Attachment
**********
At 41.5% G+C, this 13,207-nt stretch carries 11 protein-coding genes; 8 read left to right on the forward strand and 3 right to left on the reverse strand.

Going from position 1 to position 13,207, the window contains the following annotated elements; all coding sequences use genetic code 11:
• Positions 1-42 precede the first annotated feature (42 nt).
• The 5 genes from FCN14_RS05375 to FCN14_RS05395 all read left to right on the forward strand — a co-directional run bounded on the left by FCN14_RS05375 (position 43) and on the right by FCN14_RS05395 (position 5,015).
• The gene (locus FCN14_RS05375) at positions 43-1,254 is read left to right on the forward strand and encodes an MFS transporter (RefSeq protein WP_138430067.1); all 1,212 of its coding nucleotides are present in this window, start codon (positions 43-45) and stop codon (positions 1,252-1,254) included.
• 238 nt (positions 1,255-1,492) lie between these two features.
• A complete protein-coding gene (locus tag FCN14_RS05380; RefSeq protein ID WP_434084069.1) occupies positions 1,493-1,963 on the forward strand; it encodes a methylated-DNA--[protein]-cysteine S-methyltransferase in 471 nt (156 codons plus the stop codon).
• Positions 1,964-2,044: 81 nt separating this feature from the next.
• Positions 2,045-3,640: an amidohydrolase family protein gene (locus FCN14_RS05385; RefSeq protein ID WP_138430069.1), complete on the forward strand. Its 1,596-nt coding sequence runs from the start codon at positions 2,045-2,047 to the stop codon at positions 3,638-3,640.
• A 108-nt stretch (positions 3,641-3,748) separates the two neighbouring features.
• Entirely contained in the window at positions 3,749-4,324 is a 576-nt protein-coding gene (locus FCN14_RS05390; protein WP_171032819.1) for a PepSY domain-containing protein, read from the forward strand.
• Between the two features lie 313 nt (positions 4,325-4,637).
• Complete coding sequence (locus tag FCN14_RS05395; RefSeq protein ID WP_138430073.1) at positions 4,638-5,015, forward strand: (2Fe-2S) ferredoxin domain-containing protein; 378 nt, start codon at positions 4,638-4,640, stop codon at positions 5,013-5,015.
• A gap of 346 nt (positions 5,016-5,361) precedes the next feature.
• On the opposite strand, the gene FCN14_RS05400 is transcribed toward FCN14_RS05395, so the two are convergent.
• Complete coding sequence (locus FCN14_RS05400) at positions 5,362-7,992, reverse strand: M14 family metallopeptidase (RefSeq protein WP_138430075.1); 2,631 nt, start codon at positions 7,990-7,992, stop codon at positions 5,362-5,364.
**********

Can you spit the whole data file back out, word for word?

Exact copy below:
At 41.5% G+C, this 13,207-nt stretch carries 11 protein-coding genes; 8 read left to right on the forward strand and 3 right to left on the reverse strand.

Going from position 1 to position 13,207, the window contains the following annotated elements; all coding sequences use genetic code 11:
• Positions 1-42 precede the first annotated feature (42 nt).
• The 5 genes from FCN14_RS05375 to FCN14_RS05395 all read left to right on the forward strand — a co-directional run bounded on the left by FCN14_RS05375 (position 43) and on the right by FCN14_RS05395 (position 5,015).
• The gene (locus FCN14_RS05375) at positions 43-1,254 is read left to right on the forward strand and encodes an MFS transporter (RefSeq protein WP_138430067.1); all 1,212 of its coding nucleotides are present in this window, start codon (positions 43-45) and stop codon (positions 1,252-1,254) included.
• 238 nt (positions 1,255-1,492) lie between these two features.
• A complete protein-coding gene (locus tag FCN14_RS05380; RefSeq protein ID WP_434084069.1) occupies positions 1,493-1,963 on the forward strand; it encodes a methylated-DNA--[protein]-cysteine S-methyltransferase in 471 nt (156 codons plus the stop codon).
• Positions 1,964-2,044: 81 nt separating this feature from the next.
• Positions 2,045-3,640: an amidohydrolase family protein gene (locus FCN14_RS05385; RefSeq protein ID WP_138430069.1), complete on the forward strand. Its 1,596-nt coding sequence runs from the start codon at positions 2,045-2,047 to the stop codon at positions 3,638-3,640.
• A 108-nt stretch (positions 3,641-3,748) separates the two neighbouring features.
• Entirely contained in the window at positions 3,749-4,324 is a 576-nt protein-coding gene (locus FCN14_RS05390; protein WP_171032819.1) for a PepSY domain-containing protein, read from the forward strand.
• Between the two features lie 313 nt (positions 4,325-4,637).
• Complete coding sequence (locus tag FCN14_RS05395; RefSeq protein ID WP_138430073.1) at positions 4,638-5,015, forward strand: (2Fe-2S) ferredoxin domain-containing protein; 378 nt, start codon at positions 4,638-4,640, stop codon at positions 5,013-5,015.
• A gap of 346 nt (positions 5,016-5,361) precedes the next feature.
• On the opposite strand, the gene FCN14_RS05400 is transcribed toward FCN14_RS05395, so the two are convergent.
• Complete coding sequence (locus FCN14_RS05400) at positions 5,362-7,992, reverse strand: M14 family metallopeptidase (RefSeq protein WP_138430075.1); 2,631 nt, start codon at positions 7,990-7,992, stop codon at positions 5,362-5,364.